Blog analysis

Helene Snee, Sociology.

Weblogs, or ‘blogs’, are websites that allow authors to maintain ongoing, reverse-chronological entries for an audience, link to other webpages and interact with readers via comments. There are a wide variety of blog genres, ranging from individual online diaries to corporate blogs, but they tend to be associated with more personal and spontaneous forms of writing. In this talk, I use the term “Blog Analysis” to refer to a wide range of approaches.

Social researchers have used blogs as a source of data in a variety of ways, from conducting a content analysis of gender and language use to ethnographic participation in blogging communities. Moreover, while social scientists may be interested in the practice of blogging itself, this new documentary resource also lends itself to innovative ways of asking questions about ‘offline’ life.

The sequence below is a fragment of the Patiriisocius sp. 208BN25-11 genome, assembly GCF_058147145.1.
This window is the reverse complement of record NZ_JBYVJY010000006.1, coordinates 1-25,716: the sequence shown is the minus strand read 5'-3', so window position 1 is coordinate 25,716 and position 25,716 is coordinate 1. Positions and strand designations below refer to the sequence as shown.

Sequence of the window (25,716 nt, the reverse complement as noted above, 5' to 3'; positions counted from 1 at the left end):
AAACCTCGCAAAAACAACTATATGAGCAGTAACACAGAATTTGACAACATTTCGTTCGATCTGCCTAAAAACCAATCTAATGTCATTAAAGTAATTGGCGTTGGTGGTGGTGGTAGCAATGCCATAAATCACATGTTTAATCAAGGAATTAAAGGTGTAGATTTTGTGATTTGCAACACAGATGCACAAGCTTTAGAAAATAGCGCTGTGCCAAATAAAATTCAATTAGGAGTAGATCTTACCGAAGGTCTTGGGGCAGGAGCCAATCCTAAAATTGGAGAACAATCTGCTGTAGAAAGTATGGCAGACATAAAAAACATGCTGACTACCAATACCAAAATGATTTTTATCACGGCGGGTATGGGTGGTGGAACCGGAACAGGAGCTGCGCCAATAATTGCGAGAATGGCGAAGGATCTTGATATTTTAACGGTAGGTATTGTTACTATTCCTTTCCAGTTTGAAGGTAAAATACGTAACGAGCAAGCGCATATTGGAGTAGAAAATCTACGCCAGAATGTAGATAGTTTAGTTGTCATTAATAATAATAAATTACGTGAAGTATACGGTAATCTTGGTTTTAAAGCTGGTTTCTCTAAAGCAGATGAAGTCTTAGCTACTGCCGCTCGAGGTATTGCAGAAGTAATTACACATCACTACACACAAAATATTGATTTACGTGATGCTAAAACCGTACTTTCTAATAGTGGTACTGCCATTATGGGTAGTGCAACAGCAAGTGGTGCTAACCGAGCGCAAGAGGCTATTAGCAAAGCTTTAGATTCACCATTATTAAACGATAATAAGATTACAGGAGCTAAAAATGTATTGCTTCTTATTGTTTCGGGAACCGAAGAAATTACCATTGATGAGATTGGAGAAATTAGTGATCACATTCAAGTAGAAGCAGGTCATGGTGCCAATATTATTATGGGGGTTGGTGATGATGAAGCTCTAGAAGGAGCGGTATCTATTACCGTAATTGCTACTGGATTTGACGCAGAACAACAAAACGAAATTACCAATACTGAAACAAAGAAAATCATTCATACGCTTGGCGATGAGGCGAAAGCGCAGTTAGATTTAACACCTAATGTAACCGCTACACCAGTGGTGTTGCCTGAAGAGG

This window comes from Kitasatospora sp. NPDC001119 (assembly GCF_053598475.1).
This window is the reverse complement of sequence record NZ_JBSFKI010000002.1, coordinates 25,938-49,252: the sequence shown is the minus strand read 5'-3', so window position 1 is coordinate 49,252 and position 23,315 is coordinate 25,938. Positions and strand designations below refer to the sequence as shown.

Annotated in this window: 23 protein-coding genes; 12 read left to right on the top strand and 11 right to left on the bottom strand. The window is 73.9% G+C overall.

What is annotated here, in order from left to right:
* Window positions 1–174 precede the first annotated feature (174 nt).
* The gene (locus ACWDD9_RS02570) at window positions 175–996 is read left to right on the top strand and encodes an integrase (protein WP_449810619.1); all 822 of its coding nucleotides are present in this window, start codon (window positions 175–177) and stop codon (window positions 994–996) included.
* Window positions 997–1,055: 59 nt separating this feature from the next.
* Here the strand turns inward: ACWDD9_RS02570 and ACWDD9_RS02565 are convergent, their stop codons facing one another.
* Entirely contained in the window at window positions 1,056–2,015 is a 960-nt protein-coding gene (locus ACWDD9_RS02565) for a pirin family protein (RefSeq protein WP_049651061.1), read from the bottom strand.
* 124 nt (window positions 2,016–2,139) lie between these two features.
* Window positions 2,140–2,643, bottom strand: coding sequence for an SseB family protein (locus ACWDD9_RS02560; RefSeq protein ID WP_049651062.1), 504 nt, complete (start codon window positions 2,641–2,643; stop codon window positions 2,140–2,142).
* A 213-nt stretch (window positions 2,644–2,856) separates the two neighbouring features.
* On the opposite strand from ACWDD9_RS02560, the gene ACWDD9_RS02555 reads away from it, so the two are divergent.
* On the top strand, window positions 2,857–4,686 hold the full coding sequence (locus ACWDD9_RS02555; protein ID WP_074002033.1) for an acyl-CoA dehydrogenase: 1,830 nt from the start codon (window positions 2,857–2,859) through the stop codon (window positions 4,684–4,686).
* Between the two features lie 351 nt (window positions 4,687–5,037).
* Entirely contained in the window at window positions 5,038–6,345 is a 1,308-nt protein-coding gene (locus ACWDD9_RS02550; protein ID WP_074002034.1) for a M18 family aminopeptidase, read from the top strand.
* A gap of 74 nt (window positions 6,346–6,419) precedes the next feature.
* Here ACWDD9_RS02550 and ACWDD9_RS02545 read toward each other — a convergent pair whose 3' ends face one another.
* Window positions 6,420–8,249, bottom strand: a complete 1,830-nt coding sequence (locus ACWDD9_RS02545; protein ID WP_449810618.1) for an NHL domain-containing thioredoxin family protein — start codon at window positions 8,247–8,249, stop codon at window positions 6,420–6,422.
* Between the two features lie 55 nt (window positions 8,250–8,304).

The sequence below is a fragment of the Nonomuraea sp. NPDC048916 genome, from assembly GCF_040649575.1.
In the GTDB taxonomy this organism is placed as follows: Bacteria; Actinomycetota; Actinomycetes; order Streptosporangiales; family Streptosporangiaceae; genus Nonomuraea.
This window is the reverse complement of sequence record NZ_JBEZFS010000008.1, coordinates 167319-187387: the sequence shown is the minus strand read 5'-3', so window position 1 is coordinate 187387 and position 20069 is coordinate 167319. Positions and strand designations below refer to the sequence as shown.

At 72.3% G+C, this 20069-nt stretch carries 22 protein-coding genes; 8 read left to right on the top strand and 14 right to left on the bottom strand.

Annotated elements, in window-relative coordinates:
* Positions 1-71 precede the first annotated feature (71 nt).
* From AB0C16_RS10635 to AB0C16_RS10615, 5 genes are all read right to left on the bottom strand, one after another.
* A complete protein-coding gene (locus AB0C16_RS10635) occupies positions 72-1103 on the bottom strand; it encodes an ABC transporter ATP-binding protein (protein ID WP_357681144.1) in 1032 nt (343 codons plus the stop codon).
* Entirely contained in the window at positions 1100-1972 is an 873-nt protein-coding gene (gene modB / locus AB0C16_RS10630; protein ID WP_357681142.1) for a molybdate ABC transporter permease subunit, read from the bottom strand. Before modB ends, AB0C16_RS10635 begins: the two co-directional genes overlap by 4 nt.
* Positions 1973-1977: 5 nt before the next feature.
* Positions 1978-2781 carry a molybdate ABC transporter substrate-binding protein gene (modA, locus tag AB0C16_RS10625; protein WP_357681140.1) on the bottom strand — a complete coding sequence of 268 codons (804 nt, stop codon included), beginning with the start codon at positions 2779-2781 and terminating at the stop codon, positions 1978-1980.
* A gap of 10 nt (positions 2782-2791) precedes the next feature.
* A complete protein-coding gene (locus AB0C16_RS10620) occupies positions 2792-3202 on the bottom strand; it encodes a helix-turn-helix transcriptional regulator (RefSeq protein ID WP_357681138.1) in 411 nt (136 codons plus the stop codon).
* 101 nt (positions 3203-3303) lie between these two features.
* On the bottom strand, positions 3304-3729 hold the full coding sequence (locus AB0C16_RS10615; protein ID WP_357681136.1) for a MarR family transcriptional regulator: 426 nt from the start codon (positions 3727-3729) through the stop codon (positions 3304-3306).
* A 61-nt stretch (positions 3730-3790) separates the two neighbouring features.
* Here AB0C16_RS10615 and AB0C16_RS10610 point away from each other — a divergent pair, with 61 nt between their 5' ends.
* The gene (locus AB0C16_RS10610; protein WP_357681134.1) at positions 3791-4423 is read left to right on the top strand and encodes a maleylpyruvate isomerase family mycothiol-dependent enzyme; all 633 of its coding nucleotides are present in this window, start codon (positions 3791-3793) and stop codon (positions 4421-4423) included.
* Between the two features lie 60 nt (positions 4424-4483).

The talk below provides a brief introduction to blogs and blogging, and presents some examples of how social researchers have engaged with this new medium. I then outline the use of blog data in my own qualitative research project, which took advantage of the spontaneous and unsolicited narratives available in blogs to address research questions regarding the framing of experience. I also highlight some practical, methodological and ethical issues in the field of blog analysis.

Key references

Hookway, N. (2008) ‘”Entering the blogosphere”: some strategies for using blogs in social research’ Qualitative Research, 8(1) 91-113.

Li, D., and Walejko, G. (2008) ‘Splogs and Abandoned Blogs: The Perils of Sampling Bloggers and Their Blogs’, Information, Communication and Society 11(2): 279-296.

Online resources

Two case studies that used blogs for data collection, from the ReStore website

An information science research group developing software and methods to exploit Internet-based sources, including blogs, for social sciences research.

PDF slides

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